MFT Teacher Chapter Supports District Reorganization informed by students, parents, and educators. Not the five models offered in the CDD.
Greta Callahan, Recording Secretary
Minneapolis Federation of Teachers
Minneapolis Federation of Teachers supports district reorganization informed by educators and parents, not the CDD
MINNEAPOLIS, Feb. 26, 2020 – The Minneapolis Federation of Teachers said Wednesday that any major overhaul of the district must include co-creation from students, parents and classroom educators, unlike the Comprehensive District Design, or CDD, plans currently under consideration.
“Although the teachers union agrees that the status quo is not acceptable, it also recognizes that any plan that was created without community, student and educator collaboration and buy-in is destined to have negative impacts on the trust in Minneapolis Public Schools,” said Michelle Wiese, president of the teachers chapter of the Minneapolis Federation of Teachers. “It is our hope that Minneapolis Public Schools meets its responsibility to the citizens of Minneapolis, its employees and most importantly its students, and engage in a collaborative planning process to address the challenges facing the district.”
At a meeting last week, MFT members said the teachers union could support a major overhaul of the district to raise the academic achievement of students of color, increase access to full-service community schools and address the district’s financial challenges - but the CDD was not that plan.
“We see a hasty decision being made,” said Ron Simmons, an MFT member who teaches at Andersen United Community School. “To make Minneapolis Public Schools attractive we need to focus on better learning conditions for all students, including reintroducing magnet programs into each school.”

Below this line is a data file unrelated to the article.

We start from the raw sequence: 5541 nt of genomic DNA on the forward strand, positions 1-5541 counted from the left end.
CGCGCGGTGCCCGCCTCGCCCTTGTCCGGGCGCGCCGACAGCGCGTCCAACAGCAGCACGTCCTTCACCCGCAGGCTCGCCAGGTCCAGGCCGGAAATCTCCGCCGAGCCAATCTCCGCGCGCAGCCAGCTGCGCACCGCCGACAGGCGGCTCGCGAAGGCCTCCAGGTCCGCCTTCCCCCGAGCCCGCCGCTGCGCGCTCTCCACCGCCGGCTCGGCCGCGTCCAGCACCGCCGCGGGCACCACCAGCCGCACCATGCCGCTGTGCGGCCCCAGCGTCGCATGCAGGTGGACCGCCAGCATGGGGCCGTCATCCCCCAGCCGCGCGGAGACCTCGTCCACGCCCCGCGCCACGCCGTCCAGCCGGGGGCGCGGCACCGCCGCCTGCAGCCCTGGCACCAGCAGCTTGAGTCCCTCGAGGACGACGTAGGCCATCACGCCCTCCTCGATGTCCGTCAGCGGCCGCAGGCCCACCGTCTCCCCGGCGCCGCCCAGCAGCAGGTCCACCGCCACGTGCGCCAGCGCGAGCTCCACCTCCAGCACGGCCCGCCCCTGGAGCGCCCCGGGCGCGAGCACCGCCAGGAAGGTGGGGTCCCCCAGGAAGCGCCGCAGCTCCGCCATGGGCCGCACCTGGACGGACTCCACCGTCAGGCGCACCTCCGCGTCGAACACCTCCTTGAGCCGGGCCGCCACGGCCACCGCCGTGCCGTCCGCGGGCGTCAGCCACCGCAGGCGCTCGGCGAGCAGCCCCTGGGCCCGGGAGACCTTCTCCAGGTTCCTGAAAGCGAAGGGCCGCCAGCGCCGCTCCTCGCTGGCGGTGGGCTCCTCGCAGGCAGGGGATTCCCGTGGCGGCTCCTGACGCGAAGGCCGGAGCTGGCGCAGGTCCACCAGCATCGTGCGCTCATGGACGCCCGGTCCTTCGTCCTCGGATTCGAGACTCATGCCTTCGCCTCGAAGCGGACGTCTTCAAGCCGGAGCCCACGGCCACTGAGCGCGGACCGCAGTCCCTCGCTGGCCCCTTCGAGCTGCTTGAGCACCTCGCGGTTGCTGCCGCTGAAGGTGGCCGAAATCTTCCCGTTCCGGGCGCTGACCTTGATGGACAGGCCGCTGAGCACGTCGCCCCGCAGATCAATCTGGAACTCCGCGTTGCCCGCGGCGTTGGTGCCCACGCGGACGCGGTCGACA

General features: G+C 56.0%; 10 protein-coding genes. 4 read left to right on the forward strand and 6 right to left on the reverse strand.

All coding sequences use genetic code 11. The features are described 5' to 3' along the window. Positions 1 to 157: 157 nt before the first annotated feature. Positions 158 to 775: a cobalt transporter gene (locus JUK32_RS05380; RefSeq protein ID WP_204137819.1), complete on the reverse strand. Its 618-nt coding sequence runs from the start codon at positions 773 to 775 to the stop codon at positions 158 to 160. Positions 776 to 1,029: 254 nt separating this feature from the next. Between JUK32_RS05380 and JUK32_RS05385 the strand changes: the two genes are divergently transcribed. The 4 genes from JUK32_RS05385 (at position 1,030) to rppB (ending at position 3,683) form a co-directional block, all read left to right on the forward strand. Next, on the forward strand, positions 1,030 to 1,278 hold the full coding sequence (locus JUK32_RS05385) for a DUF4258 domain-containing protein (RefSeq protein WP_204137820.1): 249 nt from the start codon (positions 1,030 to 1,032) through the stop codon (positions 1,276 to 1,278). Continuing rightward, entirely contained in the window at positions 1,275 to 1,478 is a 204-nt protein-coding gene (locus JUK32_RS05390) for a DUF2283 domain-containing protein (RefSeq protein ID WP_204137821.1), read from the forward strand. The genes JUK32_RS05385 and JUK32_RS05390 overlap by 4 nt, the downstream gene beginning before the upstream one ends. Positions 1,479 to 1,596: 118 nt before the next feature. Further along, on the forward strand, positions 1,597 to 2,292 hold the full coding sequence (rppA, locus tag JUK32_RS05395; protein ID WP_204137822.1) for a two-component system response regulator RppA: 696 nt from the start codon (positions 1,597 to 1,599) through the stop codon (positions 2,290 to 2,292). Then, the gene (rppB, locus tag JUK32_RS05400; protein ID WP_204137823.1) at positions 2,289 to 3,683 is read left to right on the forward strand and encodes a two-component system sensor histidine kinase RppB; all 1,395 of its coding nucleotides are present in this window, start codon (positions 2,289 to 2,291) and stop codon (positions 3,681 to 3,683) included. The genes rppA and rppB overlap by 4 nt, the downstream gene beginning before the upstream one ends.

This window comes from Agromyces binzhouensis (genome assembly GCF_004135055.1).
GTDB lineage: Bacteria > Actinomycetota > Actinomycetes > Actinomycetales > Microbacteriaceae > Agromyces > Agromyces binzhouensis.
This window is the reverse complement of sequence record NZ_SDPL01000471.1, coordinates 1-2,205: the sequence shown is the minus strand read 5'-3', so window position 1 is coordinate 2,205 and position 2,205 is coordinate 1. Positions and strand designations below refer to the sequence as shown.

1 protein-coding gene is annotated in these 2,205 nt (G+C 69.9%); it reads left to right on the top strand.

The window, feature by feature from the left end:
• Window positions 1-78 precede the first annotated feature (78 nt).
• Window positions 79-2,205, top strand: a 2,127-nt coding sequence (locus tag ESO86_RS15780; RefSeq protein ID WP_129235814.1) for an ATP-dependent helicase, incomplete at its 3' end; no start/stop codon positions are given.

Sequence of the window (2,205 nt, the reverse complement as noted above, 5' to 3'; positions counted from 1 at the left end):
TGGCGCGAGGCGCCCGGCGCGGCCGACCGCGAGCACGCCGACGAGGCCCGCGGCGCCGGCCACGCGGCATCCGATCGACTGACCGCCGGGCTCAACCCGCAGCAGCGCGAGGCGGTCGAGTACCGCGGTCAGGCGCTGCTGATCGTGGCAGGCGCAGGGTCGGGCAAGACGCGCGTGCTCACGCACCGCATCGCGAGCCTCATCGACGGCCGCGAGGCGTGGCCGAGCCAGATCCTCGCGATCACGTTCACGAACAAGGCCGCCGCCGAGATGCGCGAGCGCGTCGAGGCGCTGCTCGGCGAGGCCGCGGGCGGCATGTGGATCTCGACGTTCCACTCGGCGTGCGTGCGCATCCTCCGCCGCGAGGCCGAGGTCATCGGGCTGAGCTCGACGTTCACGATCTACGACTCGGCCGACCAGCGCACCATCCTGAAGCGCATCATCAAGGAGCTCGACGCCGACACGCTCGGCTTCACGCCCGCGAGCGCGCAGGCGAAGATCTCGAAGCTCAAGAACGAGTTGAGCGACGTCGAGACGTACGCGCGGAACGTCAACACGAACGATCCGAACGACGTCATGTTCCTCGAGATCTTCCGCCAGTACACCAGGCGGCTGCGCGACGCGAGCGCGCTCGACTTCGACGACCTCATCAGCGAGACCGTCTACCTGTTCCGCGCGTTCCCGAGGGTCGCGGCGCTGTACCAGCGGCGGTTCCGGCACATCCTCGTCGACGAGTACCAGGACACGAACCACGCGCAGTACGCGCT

MFT Recording Secretary Greta Callahan said the unintended consequences of the CDD were harmful for students and educators. For example, caps on class sizes in the schools with the highest needs would disappear under the proposal.
“We don’t need to reinvent the wheel; we know what works to raise academic achievement. Give every student access to smaller class sizes, nurses and librarians, classes in the arts and all the mental health supports our students need,” Callahan said. “Our students deserve stability, and that means consistency in educators, administrators, other faces they see in the building, and feeling safe knowing those people will be there each day. Creating mass instability is not good for kids and not good for our district.”
The state has failed the Minneapolis Public Schools with a severe decline in funding. Since 2003, MPS has lost more funding per pupil than any other district in the state, twice as much as St. Paul, the second biggest loser. The districts affected the most also happen to serve the largest number of students of color. This is a major factor in the current state of the district, Callahan said.
Callahan said the teachers union was eager to work with district administrators to lobby the state for full and equitable funding of Minneapolis Public Schools. “We have the smartest kids, the best educators and the most caring families in the world,” Callahan said. “We want to create the schools our students deserve with those voices at the table.”